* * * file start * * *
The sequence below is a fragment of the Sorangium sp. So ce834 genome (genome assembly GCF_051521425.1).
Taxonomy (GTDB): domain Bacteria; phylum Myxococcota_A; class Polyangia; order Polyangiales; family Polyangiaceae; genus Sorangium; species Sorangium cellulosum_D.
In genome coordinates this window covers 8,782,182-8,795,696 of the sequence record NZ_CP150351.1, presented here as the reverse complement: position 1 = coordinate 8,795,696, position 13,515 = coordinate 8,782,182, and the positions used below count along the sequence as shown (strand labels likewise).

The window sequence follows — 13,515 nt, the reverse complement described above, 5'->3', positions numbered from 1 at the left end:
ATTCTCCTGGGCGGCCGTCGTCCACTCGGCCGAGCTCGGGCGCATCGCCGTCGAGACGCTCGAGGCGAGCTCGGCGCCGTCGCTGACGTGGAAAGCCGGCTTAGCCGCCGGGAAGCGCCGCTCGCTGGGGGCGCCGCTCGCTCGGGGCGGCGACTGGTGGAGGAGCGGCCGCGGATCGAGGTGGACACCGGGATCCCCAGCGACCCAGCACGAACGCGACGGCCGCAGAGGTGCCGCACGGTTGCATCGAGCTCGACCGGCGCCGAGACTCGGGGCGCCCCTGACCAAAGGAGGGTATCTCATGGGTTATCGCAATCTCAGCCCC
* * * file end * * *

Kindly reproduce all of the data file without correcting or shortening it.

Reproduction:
The sequence below is a fragment of the Sorangium sp. So ce834 genome (genome assembly GCF_051521425.1).
Taxonomy (GTDB): domain Bacteria; phylum Myxococcota_A; class Polyangia; order Polyangiales; family Polyangiaceae; genus Sorangium; species Sorangium cellulosum_D.
In genome coordinates this window covers 8,782,182-8,795,696 of the sequence record NZ_CP150351.1, presented here as the reverse complement: position 1 = coordinate 8,795,696, position 13,515 = coordinate 8,782,182, and the positions used below count along the sequence as shown (strand labels likewise).

The window sequence follows — 13,515 nt, the reverse complement described above, 5'->3', positions numbered from 1 at the left end:
ATTCTCCTGGGCGGCCGTCGTCCACTCGGCCGAGCTCGGGCGCATCGCCGTCGAGACGCTCGAGGCGAGCTCGGCGCCGTCGCTGACGTGGAAAGCCGGCTTAGCCGCCGGGAAGCGCCGCTCGCTGGGGGCGCCGCTCGCTCGGGGCGGCGACTGGTGGAGGAGCGGCCGCGGATCGAGGTGGACACCGGGATCCCCAGCGACCCAGCACGAACGCGACGGCCGCAGAGGTGCCGCACGGTTGCATCGAGCTCGACCGGCGCCGAGACTCGGGGCGCCCCTGACCAAAGGAGGGTATCTCATGGGTTATCGCAATCTCAGCCCC